Russia and the Budapest memorandum
06.03.14 @ 09:52
BRUSSELS - The Budapest Memorandum of 5 December 1994 - officially the Memorandum on Security Assurances in Connection with Ukraine's Accession to the Treaty on the Non-Proliferation of Nuclear Weapons - was signed by the Presidents of Ukraine, the Russian Federation and the US, and the Prime Minister of the UK to provide national security assurances to Ukraine.
China and France joined its provisions at a later stage in the form of individual statements.
In return for the security assurances by the great powers, Ukraine decided to give up what was then the world’s third largest nuclear weapons stockpile and acceded to the Non-Proliferation Treaty.
The memorandum consists of 6 provisions and is not restricted to threats or the use of nuclear weapons.
Articles 1 and 2 impose clear-cut obligations on Russia to respect the political independence and territorial integrity of Ukraine, within its “existing borders” of 1994, and not to threaten it or use force by any means.
By militarily invading and annexing Crimea, Russia has acted in breach of its obligations under the Budapest memorandum.
In spite of what its name suggests, the memorandum qualifies as an international agreement under the terms of the 1969 Vienna Convention on the Law of Treaties.
It thus creates legally binding obligations for the guarantor states and could become the object of inter-state litigation before the International Court of Justice. However, the chances of that happening are slim.
Russia has not issued a declaration recognizing as compulsory the jurisdiction of the court. This means that Moscow retains the right to decide on a case-by-case basis whether the court has jurisdiction.
Given the circumstances it is unlikely that the Kremlin would accept the Court’s jurisdiction to hear a dispute over the Budapest memorandum filed by Ukraine or any of the other permanent members of the UN Security Council which have signed up to it.
In the same vein, Putin’s Russia seems unfazed that it is violating general principles of international law underpinning the current world order, i.e. those contained in the UN Charter (Articles 2.4 and Article 2.7), and the 1975 Helsinki Final Act.
Under the terms of the UN Charter, the use of force in another state’s territory is only justified when mandated by the UN Security Council - quod non - or in case of self-defence. Since there was no prior armed attack from the Ukrainian armed forces against Russia, the latter exception cannot be invoked either.
The argument first advanced by Moscow to justify its military intervention was that it acted in defence of Russian speakers and passport holders whose human rights and fundamental freedoms were said to be violated by a fascist regime in Kiev which seized power by unconstitutional means.
However, in the absence of hard facts presented by Moscow to back up the claim of gross and persistent violations of Russian minority members’ fundamental rights by the new Ukrainian authorities, the brief interruption of a law on regional languages by the Rada does not provide the legal cover to effectively invoke self-defence or the claim of “Responsibility to Protect,” a principle which - ironically - Russia has fanatically sought to prevent from solidifying under international law.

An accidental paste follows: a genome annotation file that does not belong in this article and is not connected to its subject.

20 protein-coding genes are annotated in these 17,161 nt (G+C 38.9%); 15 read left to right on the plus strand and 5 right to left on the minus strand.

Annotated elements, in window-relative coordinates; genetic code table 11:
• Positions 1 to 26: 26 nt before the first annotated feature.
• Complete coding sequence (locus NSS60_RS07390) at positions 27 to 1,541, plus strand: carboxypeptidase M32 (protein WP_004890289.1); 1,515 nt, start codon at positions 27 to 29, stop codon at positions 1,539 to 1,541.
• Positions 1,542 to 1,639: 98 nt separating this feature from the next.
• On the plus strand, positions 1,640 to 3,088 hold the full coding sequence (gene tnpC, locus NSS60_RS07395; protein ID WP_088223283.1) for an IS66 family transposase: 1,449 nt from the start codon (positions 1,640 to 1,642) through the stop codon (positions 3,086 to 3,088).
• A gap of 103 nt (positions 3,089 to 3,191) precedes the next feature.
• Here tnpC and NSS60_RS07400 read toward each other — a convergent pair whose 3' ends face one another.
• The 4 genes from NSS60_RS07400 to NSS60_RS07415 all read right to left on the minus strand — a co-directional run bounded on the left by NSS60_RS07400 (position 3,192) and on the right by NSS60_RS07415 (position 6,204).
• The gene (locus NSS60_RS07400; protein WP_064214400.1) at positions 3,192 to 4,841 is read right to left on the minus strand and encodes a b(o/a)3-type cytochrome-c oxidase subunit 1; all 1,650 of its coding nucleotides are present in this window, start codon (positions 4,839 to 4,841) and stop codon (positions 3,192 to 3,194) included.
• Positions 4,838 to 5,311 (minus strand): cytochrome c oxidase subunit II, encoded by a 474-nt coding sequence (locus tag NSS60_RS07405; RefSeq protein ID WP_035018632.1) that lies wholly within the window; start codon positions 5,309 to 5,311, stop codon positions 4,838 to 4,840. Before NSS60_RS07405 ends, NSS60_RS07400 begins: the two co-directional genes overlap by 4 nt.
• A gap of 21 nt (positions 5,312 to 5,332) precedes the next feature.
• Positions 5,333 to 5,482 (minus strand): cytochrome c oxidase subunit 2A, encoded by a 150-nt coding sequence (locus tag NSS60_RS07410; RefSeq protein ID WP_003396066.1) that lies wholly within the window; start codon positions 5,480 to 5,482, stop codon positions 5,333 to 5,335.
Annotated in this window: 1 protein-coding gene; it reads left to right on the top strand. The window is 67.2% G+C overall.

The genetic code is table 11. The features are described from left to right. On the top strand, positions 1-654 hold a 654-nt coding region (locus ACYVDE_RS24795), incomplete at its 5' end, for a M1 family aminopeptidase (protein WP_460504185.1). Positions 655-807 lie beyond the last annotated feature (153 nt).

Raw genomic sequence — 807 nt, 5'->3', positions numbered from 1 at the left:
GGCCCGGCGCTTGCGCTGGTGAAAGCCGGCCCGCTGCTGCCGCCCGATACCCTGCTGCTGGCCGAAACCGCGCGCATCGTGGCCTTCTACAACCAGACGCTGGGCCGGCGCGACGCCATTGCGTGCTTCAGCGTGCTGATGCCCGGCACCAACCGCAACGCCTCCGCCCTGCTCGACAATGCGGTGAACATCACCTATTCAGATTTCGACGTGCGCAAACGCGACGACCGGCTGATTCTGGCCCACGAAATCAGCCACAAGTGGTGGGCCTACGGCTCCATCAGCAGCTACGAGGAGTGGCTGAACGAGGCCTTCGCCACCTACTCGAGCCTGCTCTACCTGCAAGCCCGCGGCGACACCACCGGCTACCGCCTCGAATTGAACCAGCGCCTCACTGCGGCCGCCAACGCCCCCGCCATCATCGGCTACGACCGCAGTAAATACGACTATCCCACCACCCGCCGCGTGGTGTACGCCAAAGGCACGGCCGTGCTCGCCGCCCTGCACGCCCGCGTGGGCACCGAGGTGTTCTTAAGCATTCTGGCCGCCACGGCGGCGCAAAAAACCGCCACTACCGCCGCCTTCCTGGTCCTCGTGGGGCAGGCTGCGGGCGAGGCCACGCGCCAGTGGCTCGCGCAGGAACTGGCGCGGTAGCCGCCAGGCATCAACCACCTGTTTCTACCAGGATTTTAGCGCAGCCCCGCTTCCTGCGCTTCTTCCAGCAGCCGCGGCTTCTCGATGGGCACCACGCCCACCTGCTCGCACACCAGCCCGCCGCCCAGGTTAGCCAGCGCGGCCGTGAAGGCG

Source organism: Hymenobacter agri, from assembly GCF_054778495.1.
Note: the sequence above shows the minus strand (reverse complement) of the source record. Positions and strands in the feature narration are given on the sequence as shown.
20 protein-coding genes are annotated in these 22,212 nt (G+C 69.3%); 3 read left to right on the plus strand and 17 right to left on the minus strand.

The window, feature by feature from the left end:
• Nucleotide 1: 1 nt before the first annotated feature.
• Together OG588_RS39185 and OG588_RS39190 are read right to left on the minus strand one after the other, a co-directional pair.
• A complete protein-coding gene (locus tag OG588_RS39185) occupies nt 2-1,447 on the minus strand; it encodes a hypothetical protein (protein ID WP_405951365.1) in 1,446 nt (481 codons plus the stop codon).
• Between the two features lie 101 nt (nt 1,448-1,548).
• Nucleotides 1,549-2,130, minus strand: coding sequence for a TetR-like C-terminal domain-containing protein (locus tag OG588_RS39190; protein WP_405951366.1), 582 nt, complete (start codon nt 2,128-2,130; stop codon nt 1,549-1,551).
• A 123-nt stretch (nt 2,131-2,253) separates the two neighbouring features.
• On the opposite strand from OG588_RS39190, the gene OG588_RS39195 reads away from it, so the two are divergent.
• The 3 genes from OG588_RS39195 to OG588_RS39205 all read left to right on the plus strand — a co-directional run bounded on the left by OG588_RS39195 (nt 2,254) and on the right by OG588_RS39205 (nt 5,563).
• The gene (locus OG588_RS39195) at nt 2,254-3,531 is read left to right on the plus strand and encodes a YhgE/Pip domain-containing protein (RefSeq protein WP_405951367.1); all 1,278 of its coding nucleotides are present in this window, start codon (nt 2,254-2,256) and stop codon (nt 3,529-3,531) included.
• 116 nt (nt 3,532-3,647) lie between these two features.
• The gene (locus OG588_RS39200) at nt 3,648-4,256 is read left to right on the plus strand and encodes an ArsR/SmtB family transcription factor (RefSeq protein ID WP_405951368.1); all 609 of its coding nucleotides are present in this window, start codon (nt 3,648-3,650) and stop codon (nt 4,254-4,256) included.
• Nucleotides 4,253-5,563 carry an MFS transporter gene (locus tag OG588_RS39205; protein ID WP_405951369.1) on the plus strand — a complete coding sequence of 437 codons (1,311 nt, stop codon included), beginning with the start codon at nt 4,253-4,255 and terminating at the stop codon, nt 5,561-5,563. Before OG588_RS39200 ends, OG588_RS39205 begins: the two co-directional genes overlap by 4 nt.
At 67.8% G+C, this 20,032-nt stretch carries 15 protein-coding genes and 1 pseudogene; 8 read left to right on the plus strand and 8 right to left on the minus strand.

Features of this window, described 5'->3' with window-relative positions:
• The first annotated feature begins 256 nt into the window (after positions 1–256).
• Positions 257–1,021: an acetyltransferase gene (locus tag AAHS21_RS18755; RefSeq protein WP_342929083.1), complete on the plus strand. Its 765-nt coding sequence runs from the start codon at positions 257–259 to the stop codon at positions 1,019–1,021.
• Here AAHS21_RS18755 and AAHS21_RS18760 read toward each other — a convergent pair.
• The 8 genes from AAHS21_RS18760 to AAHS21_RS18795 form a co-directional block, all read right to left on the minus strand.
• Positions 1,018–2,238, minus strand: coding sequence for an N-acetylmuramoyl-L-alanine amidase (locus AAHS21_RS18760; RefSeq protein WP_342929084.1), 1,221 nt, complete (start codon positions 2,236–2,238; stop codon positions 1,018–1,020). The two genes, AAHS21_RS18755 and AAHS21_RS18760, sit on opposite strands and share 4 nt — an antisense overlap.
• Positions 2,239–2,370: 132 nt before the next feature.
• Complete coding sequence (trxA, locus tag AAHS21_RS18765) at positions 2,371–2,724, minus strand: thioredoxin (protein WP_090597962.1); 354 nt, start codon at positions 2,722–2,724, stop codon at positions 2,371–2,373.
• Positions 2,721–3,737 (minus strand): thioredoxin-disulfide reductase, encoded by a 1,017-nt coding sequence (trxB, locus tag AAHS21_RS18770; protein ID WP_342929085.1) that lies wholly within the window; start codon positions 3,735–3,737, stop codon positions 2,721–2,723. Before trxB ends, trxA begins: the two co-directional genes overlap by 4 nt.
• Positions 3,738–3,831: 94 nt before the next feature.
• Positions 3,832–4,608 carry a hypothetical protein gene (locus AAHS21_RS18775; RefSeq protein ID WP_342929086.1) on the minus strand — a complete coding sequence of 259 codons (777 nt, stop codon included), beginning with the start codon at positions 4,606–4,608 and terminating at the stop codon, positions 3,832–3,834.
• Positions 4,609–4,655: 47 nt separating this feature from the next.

A subsidiary argument presented at the UN Security Council by ambassador Vitaly Churkin was that Russia had intervened upon the written invitation of Viktor Yanukovych, the deposed yet “legitimate” President of Ukraine, to establish peace and stability in his homeland.
Moscow keeps repeating that Germany, France and Poland should honour the terms of the February 21 agreement (by which Yanukovich agreed with the opposition leaders of the Maidan movement to restore the Constitution of 2004, to form a national unity government, and hold early Presidential elections) which they signed.
However, it strikes one as particularly odd for Russia to promote the application of an agreement which it refused to sign up to when it had the chance.
What the Kremlin also seems to forget is that Yanukovych was subsequently abandoned by his own party and impeached by the Ukrainian Parliament.
Most damningly in the misguided motivation for Russia’s military intervention in Ukraine is Churkin’s statement that Yanukovych’ letter to President Putin was dated 1 March, whereas Russian troops had already taken up positions around strategic locations on the Crimean peninsula on 28 February.
By Russia’s own admission, therefore, it had already violated binding norms of international law.
The latter seems emblematic for the “couldn’t care less” attitude of Putin’s Russia.
So far, the Kremlin has not bothered to seriously rebut allegations by the US and the EU that it has violated the terms of the Budapest memorandum.
More worryingly, the Moscow allows itself to be inconsistent with its own commitments and is reneging its own words.
This has all the trappings of a panicking dictatorship, which crushes dissent at home and portrays confidence in winning a great battle with the enemy abroad. How can anybody trust what Putin’s Russia says or commits to in the future?
The writer is an analyst at the Brussels-based think tank, the Centre for European Policy Studies